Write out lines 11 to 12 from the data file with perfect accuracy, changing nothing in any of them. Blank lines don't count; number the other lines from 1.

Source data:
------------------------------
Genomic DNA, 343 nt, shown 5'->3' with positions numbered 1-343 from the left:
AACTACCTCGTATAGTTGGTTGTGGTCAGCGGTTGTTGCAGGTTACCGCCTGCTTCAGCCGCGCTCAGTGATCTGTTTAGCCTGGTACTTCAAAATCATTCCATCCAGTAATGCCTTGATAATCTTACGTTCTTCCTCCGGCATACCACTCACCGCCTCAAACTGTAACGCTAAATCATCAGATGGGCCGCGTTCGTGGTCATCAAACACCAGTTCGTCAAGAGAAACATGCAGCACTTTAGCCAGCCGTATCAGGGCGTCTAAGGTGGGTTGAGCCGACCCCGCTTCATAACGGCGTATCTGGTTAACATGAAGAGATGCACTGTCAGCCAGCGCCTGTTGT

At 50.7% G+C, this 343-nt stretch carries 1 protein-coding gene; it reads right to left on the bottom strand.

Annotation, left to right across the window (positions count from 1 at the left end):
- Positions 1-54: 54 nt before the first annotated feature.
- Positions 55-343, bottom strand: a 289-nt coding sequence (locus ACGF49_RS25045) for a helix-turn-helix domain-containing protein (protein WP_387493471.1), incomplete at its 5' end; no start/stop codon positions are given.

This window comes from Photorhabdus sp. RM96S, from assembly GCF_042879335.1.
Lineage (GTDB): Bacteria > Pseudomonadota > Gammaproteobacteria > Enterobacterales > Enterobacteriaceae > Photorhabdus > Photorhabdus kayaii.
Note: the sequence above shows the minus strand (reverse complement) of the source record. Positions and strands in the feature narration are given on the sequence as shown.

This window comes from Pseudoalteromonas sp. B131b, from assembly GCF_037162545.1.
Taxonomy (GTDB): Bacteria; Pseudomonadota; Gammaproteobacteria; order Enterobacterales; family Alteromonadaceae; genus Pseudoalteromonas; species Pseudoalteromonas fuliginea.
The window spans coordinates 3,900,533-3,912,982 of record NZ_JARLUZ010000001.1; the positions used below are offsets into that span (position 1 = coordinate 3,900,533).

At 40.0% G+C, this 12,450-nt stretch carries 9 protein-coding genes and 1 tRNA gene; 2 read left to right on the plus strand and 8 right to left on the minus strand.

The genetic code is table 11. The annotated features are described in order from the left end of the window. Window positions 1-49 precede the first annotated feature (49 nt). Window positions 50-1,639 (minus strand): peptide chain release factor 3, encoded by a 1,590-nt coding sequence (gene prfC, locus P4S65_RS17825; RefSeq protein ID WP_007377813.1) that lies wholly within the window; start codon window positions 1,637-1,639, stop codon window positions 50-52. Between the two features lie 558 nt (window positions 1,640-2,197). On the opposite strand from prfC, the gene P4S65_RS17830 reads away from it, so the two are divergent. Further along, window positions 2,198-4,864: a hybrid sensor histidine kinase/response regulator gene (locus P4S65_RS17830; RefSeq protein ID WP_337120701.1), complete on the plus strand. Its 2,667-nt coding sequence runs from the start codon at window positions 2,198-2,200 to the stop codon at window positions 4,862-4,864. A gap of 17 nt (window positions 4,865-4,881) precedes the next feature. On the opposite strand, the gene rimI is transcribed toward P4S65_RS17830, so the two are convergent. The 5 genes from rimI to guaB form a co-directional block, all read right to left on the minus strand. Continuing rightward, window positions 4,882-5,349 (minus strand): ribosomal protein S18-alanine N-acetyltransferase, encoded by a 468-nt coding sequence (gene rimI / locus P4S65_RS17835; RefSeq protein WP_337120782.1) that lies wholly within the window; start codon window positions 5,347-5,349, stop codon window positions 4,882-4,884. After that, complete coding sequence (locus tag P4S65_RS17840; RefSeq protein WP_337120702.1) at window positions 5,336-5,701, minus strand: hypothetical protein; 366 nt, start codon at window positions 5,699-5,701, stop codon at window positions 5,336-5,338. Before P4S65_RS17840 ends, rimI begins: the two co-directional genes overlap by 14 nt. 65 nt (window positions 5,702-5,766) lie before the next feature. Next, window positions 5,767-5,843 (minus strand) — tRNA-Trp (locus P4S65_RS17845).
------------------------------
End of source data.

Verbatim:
Taxonomy (GTDB): Bacteria; Pseudomonadota; Gammaproteobacteria; order Enterobacterales; family Alteromonadaceae; genus Pseudoalteromonas; species Pseudoalteromonas fuliginea.
The window spans coordinates 3,900,533-3,912,982 of record NZ_JARLUZ010000001.1; the positions used below are offsets into that span (position 1 = coordinate 3,900,533).